My style is relaxed and casual, but I feel like we all say that. The truth is, you can attract a lot of negative attention if you dress up too much in Port Vila, whether its harassment or gossip. So I think many of us would like to dress up more, but play it down.
I love to dress up for photo shoots, I am wearing a dress made by Mia Bridal in this shoot.I alsolove to design extravagant outfits for my models. But I feel more comfortable wearing something a bit more relaxed around town. Bright colours look great with our melanin, and tight clothes look good on our feminine bodies!
I’ve always liked wearing jeans, and preferred sleeveless tops. I can’t handle colder weather, but I do like that it allows you to dress a bit more creatively sometimes.
Where do you buy your clothes from?
Mostly from Stret Price and other second hand shops here, because you can get good quality clothes that are affordable. The second-hand shop culture around Port Vila is great, because all sorts of different things come through, and you can find a range of styles. A few times I’ve been lucky to travel, and got some great clothes from second hand shops overseas as well.
Who influences your style?
I’m always inspired by confident women, who dress in their own personal style and wear it well. I’m more likely to be inspired by the woman than her clothes, but I do like it when women aren’t afraid to dress the way that they’re comfortable, and women who have a signature style.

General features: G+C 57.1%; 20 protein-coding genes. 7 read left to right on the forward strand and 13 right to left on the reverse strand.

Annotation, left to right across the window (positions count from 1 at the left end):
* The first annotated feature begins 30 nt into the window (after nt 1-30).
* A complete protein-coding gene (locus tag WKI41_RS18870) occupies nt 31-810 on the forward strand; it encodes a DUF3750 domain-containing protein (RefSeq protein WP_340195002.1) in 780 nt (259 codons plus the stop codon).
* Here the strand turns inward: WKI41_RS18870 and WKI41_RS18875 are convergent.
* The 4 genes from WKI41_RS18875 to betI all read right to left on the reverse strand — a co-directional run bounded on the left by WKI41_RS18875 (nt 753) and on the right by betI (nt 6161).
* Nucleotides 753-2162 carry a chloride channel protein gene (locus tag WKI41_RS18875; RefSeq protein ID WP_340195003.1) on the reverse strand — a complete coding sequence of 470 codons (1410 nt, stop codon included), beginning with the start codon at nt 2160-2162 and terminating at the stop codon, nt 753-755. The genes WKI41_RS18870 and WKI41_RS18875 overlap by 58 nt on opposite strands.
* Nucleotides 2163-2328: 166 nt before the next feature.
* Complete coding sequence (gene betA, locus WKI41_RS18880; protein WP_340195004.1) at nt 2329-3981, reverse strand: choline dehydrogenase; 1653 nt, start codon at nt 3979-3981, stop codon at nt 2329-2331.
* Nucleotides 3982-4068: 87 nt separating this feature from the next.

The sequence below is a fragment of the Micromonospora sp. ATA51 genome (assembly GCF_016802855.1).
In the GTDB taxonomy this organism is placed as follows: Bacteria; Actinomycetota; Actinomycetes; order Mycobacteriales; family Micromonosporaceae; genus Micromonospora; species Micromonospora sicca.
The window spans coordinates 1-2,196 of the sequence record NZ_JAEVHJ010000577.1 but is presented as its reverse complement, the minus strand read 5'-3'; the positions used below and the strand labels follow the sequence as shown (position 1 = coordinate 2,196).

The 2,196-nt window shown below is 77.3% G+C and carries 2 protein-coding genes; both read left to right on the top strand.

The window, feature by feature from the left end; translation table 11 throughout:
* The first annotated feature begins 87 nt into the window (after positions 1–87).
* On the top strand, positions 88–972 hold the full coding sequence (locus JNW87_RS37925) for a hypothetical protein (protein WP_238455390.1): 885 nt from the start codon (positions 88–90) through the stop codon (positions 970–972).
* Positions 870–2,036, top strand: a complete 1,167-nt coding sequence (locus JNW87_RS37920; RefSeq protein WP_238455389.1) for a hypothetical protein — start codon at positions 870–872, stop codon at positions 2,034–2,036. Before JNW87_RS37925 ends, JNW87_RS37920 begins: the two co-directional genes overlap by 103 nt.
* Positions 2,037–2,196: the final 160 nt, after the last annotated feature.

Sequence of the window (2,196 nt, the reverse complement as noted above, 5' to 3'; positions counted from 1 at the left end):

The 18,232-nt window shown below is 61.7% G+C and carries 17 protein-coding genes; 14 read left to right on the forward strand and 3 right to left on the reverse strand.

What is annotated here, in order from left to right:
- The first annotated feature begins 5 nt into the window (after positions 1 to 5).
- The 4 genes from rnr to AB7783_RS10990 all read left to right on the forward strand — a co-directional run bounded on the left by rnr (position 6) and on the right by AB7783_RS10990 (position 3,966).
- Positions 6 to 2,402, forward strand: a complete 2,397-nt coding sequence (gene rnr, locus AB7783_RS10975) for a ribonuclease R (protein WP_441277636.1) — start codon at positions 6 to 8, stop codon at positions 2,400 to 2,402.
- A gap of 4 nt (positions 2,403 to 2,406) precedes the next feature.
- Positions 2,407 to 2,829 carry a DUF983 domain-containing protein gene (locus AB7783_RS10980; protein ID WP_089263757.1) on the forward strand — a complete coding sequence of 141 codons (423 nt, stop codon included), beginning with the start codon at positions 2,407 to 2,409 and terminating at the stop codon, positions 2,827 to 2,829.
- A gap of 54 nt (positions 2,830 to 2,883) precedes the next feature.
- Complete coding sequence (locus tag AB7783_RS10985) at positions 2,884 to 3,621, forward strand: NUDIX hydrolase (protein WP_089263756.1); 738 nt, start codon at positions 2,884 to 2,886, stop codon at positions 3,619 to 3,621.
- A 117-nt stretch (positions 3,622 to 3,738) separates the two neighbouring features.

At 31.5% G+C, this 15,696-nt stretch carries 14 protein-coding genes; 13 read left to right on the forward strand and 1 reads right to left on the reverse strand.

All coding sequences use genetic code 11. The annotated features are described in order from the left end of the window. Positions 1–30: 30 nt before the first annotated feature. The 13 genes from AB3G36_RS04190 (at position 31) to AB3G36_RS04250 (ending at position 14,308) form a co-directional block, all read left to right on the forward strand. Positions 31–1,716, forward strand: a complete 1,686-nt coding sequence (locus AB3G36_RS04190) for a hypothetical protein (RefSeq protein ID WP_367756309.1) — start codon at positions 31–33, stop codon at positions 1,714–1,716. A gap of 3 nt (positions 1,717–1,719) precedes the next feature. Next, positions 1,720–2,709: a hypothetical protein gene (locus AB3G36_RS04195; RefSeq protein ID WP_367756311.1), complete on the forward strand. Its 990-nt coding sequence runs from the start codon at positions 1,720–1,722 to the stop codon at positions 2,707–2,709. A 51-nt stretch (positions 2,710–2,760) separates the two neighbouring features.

What beauty products do you use?
I wear a watch that I absolutely love. I feel like it’s a detail that adds something to a look. I Perfume is expensive, but one day I’d love to wear Lancome’s ‘La Vie Est Belle’. Once I was given a small bottle of YSL ‘Parisienne’ and wore it on special occasions.
Any fashion advice?
Mostly, be yourself because you look best when you feel good. But don’t be afraid to stand out and shine sometimes, even if it’s a little bit uncomfortable. We Ni-Vanuatu don’t like to stand out too much, but sometime we all deserve to be the most interesting person in the room. I say, every now and then, dress outside your comfort zone. Dress to make yourself say ‘damn, girl, you look cool.’
Assistant Stylist: Irene Abbock
Photographer: Nicky Kuautonga
Hair, beauty and nails: Body and Soul Vanuatu
This article was originally published in the July edition of the Vanuatu Daily Post Life and Style magazine